I think that’s -- that may be true for some, but they were participating in an unlawful protest. They were participating in a protest that was trampling on the rights of other Canadians, the section 7 rights to security. They were having a negative impact on mental health. They were having a negative impact on people's mobility, both in urban areas like Ottawa but also at border crossings. As a group, they were harassing Canadians, and there were threats of violence. We saw a plot uncovered in Coutts, Alberta. There were reports of violence, reports of guns possibly present in Ottawa, and there was the tracking of potential IMVE throughout. So they were participating in that, and despite messaging to try to say, "Go home," people weren’t listening.


  280. David Lametti, Minister (GC-FIN)

    So this was not a legal protest by any stretch of the imagination. It was quite illegal and the Emergencies Act dealt with it.


  281. David Lametti, Minister (GC-FIN)

    Yeah, I grant you that possibility.


  282. David Lametti, Minister (GC-FIN)

    That’s correct.


  283. David Lametti, Minister (GC-FIN)

    They always had the option to go somewhere else to protest legally. When the blockade was cleared, people moved down the street, Wellington Street in Ottawa towards Booth and they protested on the side of the road, not impeding traffic, not impeding pedestrians, manifesting their political beliefs, waving signs. That was completely legal. Throughout all of this, those people had an option to move to protest legally, and they didn’t.


  284. David Lametti, Minister (GC-FIN)

    Yeah, I think that’s right. The language used, to my recollection, was generally mandatory, but nobody would have quibbled with discretion, had it been applied. Again, this is a hypothetical situation. I don't know any cases where this actually happened.


  285. David Lametti, Minister (GC-FIN)

    No, where discretion may have been applied.


  286. David Lametti, Minister (GC-FIN)

    That may be true. There was anecdotal evidence though that the measures put into place had the impact of inciting people to go home and to take their trucks home.


  287. David Lametti, Minister (GC-FIN)

    That’s right.


  288. David Lametti, Minister (GC-FIN)

    That’s right. What -- I mean, I chose language that I probably shouldn't have used in the framing of this. What I meant to say is that if you happen to live in the United States and you're supporting what's going on in Canada, then you ought to be worried that these financial measures could kick in.


  289. David Lametti, Minister (GC-FIN)

    The other clarification I would also stand by with respect to the discretion -- and I think that was a legitimate follow-up question to which we gave a legitimate clarification.


  290. David Lametti, Minister (GC-FIN)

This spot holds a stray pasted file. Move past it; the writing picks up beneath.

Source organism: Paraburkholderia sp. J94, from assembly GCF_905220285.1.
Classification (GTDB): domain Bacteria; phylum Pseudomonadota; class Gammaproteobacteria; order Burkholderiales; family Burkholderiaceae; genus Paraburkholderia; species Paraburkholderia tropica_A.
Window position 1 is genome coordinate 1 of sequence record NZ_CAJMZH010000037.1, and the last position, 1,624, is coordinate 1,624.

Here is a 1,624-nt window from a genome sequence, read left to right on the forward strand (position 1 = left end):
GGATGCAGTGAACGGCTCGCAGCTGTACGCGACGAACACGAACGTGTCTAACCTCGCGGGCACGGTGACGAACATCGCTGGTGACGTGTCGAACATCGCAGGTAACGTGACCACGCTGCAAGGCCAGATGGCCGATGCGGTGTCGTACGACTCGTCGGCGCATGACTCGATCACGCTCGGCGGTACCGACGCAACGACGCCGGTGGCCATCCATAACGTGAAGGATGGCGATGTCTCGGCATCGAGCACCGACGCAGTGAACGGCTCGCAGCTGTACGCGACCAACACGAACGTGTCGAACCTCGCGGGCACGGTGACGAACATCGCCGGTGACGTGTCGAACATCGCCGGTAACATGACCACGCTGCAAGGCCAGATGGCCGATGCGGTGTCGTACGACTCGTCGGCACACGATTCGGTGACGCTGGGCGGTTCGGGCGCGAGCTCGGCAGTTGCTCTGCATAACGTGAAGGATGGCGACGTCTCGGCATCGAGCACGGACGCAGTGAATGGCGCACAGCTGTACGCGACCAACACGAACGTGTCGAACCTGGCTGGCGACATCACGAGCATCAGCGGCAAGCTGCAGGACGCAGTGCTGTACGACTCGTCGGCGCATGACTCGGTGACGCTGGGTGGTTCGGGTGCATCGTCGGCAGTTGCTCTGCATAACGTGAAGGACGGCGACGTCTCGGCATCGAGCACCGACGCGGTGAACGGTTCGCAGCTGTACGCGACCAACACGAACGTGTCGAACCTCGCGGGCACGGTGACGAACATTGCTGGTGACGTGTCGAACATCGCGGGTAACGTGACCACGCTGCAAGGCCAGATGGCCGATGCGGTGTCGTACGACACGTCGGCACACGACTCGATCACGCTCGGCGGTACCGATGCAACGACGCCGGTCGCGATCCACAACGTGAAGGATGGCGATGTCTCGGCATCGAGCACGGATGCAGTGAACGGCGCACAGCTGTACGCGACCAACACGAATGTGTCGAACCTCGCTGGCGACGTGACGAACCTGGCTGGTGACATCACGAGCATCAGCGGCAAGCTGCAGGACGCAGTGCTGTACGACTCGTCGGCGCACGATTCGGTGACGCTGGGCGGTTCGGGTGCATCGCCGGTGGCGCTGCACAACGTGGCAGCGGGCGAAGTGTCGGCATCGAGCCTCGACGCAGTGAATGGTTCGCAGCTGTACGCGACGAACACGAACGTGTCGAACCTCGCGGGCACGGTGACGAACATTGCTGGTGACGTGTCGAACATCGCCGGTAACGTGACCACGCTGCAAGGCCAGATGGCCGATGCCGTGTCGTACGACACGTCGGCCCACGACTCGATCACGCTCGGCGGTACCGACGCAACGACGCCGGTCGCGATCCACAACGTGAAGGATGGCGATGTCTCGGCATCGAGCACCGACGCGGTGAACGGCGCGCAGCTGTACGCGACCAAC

Absolutely right. And I'm glad you asked that because it allows me to say that we took targeted, time-limited, temporary measures that focused on specific areas of the occupation that we needed to get at, the financing as well as the geographical definitions and a few other things. The measures we took were specific to the blockades, they were time limited. I believe they passed Charter muster and they were quite proportional to the task at hand, and I think in -- this is the one time I will go to hindsight -- they worked quite well and quite efficiently.


  291. David Lametti, Minister (GC-FIN)

    That’s correct.


  292. David Lametti, Minister (GC-FIN)

    Oh, I was actually just thinking.


  293. David Lametti, Minister (GC-FIN)

    Good afternoon.


  294. David Lametti, Minister (GC-FIN)

    Pleased to meet you.


  295. David Lametti, Minister (GC-FIN)

    Yes, I was.


  296. David Lametti, Minister (GC-FIN)

    I am indeed.


  297. David Lametti, Minister (GC-FIN)

    I have seen parts of it, and I now have it in front of me.


  298. David Lametti, Minister (GC-FIN)

    I am.


  299. David Lametti, Minister (GC-FIN)

    I'm aware of that as well.


  300. David Lametti, Minister (GC-FIN)

    Yes, and it's certainly consistent with the information that we were getting, both from Windsor and other places.


  301. David Lametti, Minister (GC-FIN)

    Very much so, including even after the bridge was cleared later that day and the next day. We were monitoring very closely what police reports were saying. There were reports that people were coming back or in fact when the blockades began to be cleared in Ottawa, that trucks would leave Ottawa and go to Windsor to the Ambassador Bridge. So we were monitoring all of that but it was very much alive in our concerns.


  302. David Lametti, Minister (GC-FIN)

    That’s correct.


  303. David Lametti, Minister (GC-FIN)

    Absolutely. Absolutely. And I would add, as I stated with the previous counsel, that there was always the opportunity to conduct legal protests, but the method chosen had a deleterious effect on many, many other people.


  304. David Lametti, Minister (GC-FIN)